She's talking about THE CORCORAN GALLERY'S summer arts program. It meets four mornings a week for three weeks, costs $150 per child, and introduces kids to techniques with charcoals, pastels, crayons, paints and pencil. The class goes out into the park to draw from life and stays in the studio to build dioramas and sculpture. The program is for 11- to 15-year-olds (no talent necessary), but the Corcoran also offers one- and two-hour-a-day programs for kids four to seven and eight to 11. These are in such kid-appealing areas as cartooning, puppet-making and clowning. Classes meet for one week, 10 to noon, $45. PRINCE GEORGE'S COMMUNITY COLLEGE (322-0785) has an Arts Sampler that meets in one-week segments from 8:30 to noon. Kids are divided into age ranges -- third- through six-graders; seventh- through 10th-graders -- and can choose a series of short art courses in either visual or performing arts. The fee is $40 for a week. PGCC also offers individual art courses, one-week, 1 1/2-hour segments, for $20. Kids can choose photography, print making, drawing and painting; there are also courses in dance, music, theater or choreography. HOLTON ARMS Creative Summer Camp (365-5300) is a full-day camp devoted to the arts -- music, dance, crafts, woodworking. THE JEWISH COMMUNITY CENTER of Rockville (881-0100) offers several art day camps and art programs (membership not required). The SMITHSONIANS Young Associate Classes also offer one-week art classes (see listing above under Focal Point). SATURDAY SPECIALS forget the weekdays; concentrate your firepower on the weekends. "That's when I have the time to take my kids to programs," says a working mother. "They can look forward to the outing all week long." The Smithsonian, National Zoo and Wolf Trap all offer Saturday specials -- courses or programs that meet for one or two hours on one Saturday or on a series of Saturday mornings. Fonz (673-4961) has an aquarium science and technology program for 13- to 15-year-olds, four Saturday mornings in a row. Kids learn fish-collecting techniques, how to start a fish tank at home and how to keep fish in captivity. For 10- to 12-year-olds there's an arts and crafts class that looks at how the natural environment influences, animal life. Kids visit animals in zoo enclosures that typify natural environment. Then they design and construct a habitat and the animals to live in it. They may make animals out of cloth, or clay or dough, or recycled objects.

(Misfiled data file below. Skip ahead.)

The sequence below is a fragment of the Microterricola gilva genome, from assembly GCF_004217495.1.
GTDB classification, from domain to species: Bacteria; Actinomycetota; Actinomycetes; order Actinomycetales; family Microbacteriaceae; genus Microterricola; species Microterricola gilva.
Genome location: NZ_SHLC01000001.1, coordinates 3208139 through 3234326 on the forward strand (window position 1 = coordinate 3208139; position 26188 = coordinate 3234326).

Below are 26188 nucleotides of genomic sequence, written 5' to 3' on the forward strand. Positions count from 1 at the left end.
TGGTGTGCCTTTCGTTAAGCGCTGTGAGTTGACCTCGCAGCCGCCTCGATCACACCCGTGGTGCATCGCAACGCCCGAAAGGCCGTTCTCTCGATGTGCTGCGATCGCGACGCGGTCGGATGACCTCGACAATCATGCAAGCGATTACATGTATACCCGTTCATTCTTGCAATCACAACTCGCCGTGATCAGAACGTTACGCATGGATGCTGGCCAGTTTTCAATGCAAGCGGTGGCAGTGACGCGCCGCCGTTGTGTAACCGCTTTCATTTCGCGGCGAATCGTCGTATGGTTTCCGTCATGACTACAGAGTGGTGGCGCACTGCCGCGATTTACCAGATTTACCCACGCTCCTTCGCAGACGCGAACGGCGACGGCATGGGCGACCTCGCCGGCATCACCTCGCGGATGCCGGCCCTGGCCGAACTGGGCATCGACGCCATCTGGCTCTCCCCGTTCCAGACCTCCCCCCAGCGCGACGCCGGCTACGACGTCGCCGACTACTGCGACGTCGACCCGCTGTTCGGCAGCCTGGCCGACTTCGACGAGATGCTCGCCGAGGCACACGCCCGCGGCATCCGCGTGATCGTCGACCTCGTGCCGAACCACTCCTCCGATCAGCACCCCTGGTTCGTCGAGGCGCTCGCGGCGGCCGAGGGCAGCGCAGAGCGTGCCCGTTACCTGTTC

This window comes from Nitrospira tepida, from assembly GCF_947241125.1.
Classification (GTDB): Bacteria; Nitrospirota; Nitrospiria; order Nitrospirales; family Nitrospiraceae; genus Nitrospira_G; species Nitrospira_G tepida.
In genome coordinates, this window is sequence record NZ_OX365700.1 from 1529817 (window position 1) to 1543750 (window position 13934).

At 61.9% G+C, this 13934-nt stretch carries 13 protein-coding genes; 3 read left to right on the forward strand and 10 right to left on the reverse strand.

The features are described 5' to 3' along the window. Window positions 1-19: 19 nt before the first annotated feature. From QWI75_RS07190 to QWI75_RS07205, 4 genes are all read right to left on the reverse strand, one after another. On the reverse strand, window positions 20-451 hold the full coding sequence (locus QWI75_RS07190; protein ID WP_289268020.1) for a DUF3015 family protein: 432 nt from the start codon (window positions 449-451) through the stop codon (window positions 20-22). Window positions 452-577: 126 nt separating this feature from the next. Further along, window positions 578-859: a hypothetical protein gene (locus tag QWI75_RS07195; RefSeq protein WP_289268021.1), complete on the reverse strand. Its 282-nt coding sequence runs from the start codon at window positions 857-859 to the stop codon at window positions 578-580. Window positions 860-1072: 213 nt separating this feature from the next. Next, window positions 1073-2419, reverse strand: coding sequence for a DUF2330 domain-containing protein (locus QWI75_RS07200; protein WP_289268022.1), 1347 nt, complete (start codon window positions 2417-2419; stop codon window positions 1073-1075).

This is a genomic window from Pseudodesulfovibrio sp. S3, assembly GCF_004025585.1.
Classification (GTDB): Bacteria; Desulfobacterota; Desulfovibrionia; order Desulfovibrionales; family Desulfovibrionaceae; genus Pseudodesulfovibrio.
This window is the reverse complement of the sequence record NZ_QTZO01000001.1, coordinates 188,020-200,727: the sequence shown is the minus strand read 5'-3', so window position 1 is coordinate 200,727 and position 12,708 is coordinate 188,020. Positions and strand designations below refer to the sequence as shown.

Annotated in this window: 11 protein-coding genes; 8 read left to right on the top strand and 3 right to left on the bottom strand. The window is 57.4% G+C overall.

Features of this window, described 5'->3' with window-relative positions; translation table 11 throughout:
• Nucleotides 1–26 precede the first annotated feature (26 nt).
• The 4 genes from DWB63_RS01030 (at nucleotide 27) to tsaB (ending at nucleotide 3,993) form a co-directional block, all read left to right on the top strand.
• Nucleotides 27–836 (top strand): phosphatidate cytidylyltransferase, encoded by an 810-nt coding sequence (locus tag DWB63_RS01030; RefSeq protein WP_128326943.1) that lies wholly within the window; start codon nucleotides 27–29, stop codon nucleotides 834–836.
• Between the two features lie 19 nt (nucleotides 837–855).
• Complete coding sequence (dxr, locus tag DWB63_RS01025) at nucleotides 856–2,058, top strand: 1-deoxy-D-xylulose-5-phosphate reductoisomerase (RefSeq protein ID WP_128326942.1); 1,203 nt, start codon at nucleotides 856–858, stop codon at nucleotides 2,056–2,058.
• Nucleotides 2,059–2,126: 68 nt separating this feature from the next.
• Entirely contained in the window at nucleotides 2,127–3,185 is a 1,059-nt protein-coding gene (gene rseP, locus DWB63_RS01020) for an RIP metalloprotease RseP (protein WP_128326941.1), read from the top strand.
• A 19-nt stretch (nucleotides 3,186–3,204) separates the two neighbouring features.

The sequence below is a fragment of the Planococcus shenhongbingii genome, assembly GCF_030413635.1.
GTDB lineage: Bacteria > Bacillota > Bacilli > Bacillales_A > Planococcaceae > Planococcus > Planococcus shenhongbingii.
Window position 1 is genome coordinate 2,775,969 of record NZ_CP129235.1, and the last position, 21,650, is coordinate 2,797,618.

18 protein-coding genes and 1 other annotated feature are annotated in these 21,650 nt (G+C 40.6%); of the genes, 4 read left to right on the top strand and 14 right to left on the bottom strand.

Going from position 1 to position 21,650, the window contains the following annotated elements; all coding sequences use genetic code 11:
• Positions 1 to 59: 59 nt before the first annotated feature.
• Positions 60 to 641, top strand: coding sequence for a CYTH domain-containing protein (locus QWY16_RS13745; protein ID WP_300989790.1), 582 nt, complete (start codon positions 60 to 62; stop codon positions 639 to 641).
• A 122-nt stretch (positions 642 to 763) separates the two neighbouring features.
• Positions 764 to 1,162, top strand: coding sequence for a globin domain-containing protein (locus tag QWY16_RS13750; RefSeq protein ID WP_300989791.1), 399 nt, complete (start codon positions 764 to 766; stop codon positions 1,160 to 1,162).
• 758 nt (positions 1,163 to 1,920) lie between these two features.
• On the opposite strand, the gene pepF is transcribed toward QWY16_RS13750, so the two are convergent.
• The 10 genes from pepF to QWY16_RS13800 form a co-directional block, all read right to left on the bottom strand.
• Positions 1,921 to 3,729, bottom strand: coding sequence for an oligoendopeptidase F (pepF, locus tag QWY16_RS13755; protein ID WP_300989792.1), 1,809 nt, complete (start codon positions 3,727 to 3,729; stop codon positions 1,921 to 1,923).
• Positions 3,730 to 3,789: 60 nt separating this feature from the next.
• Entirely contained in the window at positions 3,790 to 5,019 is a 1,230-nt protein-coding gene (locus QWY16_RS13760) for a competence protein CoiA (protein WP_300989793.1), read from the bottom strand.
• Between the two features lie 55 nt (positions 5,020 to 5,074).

For seven-to-nine-year-olds there's a program on birds. Zoo bird-keepers teach the kids facts about bird behavior and why birds do the things they do. They discuss courtship displays and nesting; the kids visit young birds that have just hatched and watch the bird house incubator to see what chicks look like while developing inside an egg. They learn how to tell what a bird eats by the shape of its bill, and how birds are related to reptiles.